Look at Vladimir Putin, he invaded Ukraine in 2014 and was immediately faced with sanctions. Those are in his enraged in Russian states responsible for that invasion and face a growing range of sanctions from a very wide range of countries. Pakistan should face at least that and no one want to punish the Pakistani people. The people of Pakistan for the most part do not even know that this is happening in their name because it’s a covert war using irregular tactics. If you talk about it in the Pakistani press, you are killed and certainly censored. They (Pakistani state) work very hard to make sure the UN report don’t mention the reality. To make sure news report do not show the reality, to make sure Afghans report on this are intimidated or killed or certainly there is no freedom of press on these issues in Pakistan.

Question: Are you surprised with the high number of Al-Qaeda and other terror groups mentioned in the Monitoring Team report and their association with the Taliban?

Chris: Reports on numbers always subject to the nuance analysis. I don’t doubt that many people are involved in one way or another in the fight, but they are not active in any given day. Many of them end up being injured or killed. Let’s be honest! Thousands of them get killed every year. A lot of them spend time going back to their families, running areas across the border or earning a living because they cannot pay their bills from what they receive as proxy warriors for Taliban. I think they cross over between Taliban and Al-Qaida. It’s very easy to understand because from the ISI perspective, the most reliable group that they have been working with in the last 20 years with certain degree of ideological brutality on the battlefield and willingness to do extreme things like killing of large number of civilians, is the Haqqani Network. Haqqani is the group closely associated with the Al-Qaida. Even though the Haqqanis are Afghans from Paktia province, from Zadran tribe, they have operated from Pakistan throughout the years. Haqqanis associated themselves with Al-Qaeda because it was source of money and international military capacity. That relationship has continued, and I think there is some evidence that Haqqani group is taking some of the principle of Al-Qaeda leadership after 9/11. They are indeed partners of Al-Qaeda from the very beginning. It is not surprising to see ISI is designating Sirajuddin Haqqani in Afghanistan as of both principal leader of the Taliban military command and a major interlocutor for them with Al-Qaeda.

Question: What has been the biggest achievement of U.S.-Taliban peace deal in your view since it was signed in February 2020?

Chris: The only achievement is that the US has been able to withdraw its troops without being under attack and that thousands of Taliban fighters have been released most of whom rejoined the fight. That is a disastrous record. You know the goal of ISI and the Taliban in these talks have been to get US and NATO out of Afghanistan so that they can continue to fight and impose the military solution.

Question: What does the unconditional withdrawal of U.S. and NATO troops signal to Taliban?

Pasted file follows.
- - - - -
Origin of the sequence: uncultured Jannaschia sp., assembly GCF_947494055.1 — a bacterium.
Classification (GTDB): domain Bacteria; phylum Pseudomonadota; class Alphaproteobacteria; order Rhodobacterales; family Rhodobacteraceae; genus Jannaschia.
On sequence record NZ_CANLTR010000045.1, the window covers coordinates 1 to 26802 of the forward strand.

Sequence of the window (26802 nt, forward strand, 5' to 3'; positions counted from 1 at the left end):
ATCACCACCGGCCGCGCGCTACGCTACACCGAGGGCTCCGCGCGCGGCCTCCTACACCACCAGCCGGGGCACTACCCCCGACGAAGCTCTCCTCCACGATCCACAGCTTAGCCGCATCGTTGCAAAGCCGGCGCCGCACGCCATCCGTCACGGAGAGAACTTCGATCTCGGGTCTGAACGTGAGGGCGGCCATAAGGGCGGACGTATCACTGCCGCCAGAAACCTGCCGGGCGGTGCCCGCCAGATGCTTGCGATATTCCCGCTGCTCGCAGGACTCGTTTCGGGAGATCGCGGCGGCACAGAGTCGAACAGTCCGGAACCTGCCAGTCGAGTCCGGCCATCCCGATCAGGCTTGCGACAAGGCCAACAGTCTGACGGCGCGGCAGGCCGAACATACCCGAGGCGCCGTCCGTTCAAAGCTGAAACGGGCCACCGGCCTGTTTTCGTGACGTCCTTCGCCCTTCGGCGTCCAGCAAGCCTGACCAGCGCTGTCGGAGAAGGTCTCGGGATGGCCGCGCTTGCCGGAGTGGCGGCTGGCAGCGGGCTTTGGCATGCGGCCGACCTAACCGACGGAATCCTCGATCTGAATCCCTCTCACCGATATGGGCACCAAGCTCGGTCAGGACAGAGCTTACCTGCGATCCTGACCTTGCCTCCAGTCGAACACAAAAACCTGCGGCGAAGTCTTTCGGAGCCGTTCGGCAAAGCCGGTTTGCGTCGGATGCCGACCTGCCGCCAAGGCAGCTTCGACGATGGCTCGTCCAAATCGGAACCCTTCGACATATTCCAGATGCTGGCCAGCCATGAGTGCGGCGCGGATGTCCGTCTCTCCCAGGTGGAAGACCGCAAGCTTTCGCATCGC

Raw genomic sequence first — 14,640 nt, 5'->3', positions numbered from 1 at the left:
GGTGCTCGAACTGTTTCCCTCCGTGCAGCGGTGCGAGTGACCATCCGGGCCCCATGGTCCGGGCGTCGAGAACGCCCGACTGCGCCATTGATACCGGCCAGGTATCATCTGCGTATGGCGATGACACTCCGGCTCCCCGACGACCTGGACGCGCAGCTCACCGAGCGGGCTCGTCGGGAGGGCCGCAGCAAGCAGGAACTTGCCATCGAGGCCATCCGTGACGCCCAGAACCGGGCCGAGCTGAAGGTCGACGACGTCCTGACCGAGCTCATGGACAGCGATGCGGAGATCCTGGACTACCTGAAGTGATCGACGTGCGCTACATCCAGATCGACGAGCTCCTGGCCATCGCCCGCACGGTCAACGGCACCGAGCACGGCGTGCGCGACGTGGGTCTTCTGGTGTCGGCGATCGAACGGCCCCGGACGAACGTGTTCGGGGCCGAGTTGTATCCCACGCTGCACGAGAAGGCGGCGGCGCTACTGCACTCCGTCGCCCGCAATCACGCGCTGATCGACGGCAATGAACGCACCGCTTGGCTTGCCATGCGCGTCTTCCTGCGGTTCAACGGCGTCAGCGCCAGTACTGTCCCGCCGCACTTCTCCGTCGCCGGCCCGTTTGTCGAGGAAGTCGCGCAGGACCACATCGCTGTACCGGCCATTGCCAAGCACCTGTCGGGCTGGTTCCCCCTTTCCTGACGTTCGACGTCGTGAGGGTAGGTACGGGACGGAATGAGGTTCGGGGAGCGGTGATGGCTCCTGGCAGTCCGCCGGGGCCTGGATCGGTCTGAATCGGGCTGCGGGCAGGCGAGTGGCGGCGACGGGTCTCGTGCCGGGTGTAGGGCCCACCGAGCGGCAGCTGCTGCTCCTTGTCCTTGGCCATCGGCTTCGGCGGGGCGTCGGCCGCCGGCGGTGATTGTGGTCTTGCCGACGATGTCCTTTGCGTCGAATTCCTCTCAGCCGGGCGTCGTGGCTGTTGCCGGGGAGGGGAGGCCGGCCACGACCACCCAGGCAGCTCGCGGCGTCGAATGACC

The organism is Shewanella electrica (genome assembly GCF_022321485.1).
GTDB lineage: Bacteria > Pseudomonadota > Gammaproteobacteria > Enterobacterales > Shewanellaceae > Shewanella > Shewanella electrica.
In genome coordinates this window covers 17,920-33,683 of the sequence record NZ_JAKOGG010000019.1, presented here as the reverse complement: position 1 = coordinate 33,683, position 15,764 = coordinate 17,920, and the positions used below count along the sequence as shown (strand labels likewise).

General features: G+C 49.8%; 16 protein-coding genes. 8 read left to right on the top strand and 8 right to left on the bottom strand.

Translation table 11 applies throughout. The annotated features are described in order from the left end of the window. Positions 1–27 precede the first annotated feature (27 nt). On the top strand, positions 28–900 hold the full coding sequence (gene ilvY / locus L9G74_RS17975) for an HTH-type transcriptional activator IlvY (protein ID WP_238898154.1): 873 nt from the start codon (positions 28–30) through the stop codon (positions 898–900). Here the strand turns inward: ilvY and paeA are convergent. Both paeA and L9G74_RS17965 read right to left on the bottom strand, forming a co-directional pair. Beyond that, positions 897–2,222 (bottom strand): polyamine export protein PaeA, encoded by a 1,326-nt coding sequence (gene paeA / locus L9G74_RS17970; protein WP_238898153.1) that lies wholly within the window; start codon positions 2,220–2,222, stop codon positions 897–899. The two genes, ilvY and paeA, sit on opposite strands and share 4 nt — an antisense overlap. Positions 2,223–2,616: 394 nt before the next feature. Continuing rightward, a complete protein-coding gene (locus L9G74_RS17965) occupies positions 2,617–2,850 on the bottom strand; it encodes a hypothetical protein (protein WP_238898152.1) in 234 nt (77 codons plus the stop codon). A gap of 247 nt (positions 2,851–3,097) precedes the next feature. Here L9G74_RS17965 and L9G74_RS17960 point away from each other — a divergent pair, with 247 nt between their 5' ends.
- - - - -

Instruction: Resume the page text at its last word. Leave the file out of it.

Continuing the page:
Chris: It signals that we have lost our way in dealing with major terrorist threats. Not just terrorist threats, but it is also a state-to-state war being waged. I think this is the issue that we are missing. We have treated Afghanistan as an issue of terrorism and the United States wanted to withdraw on a condition that Afghanistan would never be used against the U.S. and its allies. Until we start talking about the real problem, there would be no peace deal. We fought the Islamic State because it was a terrorist threat. We fought in Afghanistan for over ten years quite in a large scale because the Taliban and their allies posed security threats and these threats have not gone away. The only way is to ensure that they don’t rise again and threaten their region and the broader world. The solution is to have functioning states that are committed to ensuring that their countries are not used in this way.

Question: How do you see the future of Afghanistan after the withdrawal of foreign forces?

Chris: The Taliban would continue to fight. I think the Afghan state will resist quite effectively the way Dr. Najibullah government resisted for a while, but the Afghans would be caught in the crossfire. We had a decade of fighting and a decade of talking to the Taliban. Now the focus should be on the relations between Afghanistan and Pakistan particularly Pakistan’s role in organizing, funding, arming a proxy army that is engaged in the proxy war. There is really no credible voice today that denies Pakistan’s role. You remember that in the month of May, Afghan president Ashraf Ghani gave interview to Spiegel where he said Pakistan is the size of enabler of the Taliban. They (Pakistan) have the choice to make and if they make the wrong choice, then the countries like Germany should pose sanctions. Look at what is happening in Pakistani politics right now. The war has cost Pakistan as well not only lives but reputation and prosperity.

Question: Do you think an interim government is a solution for Afghanistan? If it is not a solution, then what is a solution?

Chris: Yes, this is a solution if it changes the Pakistani policy. If it leads to a ceasefire. It is really a solution because in a condition of a ceasefire, there can be elections and the Afghans will be able to choose their government and for the Taliban to explain themselves and they have full confidence in Afghans to choose those who sincerely want to turn the page and distinguish between those who have sincerity and those who don’t, but power sharing is the wrong approach if fighting does not stop. It does not help if a group of Taliban are inside the government and another group of Taliban are still armed. Ceasefire is all it matters. If the price of that is power sharing, be it, but I don’t see military wing in Pakistan is agreeing to a ceasefire or allowing a ceasefire to happen unless and until they come under a lot of pressure.


Written By Ali Ahmad

Photo: Chris Alexander